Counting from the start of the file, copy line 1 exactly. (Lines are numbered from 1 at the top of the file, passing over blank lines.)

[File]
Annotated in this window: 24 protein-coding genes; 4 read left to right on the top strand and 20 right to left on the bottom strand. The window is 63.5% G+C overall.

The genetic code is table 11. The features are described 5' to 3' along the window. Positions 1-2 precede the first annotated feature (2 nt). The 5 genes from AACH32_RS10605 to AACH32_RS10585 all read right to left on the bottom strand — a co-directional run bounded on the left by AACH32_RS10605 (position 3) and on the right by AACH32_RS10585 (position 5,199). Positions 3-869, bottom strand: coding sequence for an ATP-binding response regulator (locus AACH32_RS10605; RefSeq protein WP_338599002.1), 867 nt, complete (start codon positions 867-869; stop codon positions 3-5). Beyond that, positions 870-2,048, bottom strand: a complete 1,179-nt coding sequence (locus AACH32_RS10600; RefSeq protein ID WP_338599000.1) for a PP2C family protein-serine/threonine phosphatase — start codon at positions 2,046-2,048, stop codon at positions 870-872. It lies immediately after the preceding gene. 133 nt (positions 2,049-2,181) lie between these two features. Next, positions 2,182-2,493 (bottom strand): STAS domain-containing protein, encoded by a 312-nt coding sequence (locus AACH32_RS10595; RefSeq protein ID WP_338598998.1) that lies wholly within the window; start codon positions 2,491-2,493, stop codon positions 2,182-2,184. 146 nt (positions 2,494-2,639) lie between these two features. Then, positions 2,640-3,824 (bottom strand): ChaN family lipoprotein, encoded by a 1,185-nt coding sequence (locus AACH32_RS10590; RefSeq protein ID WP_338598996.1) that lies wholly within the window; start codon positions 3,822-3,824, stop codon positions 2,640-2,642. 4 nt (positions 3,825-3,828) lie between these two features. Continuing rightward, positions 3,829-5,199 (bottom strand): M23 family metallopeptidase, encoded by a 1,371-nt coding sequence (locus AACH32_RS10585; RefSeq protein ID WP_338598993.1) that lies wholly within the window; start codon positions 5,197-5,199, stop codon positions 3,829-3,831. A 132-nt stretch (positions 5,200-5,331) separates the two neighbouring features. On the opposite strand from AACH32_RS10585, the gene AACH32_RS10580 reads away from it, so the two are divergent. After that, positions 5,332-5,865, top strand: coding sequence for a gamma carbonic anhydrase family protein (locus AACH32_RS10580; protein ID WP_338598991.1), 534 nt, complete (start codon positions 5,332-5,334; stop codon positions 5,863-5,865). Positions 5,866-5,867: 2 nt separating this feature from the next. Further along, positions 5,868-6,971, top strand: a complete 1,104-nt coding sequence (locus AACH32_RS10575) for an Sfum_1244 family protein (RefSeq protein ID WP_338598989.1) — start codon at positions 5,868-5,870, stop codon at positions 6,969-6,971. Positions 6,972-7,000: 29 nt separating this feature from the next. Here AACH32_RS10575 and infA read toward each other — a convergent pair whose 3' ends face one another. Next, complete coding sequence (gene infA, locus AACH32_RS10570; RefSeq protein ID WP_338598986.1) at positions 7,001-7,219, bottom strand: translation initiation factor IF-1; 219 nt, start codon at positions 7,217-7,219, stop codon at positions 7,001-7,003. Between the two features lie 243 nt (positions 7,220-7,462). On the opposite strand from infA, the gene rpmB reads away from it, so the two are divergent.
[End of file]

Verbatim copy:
Annotated in this window: 24 protein-coding genes; 4 read left to right on the top strand and 20 right to left on the bottom strand. The window is 63.5% G+C overall.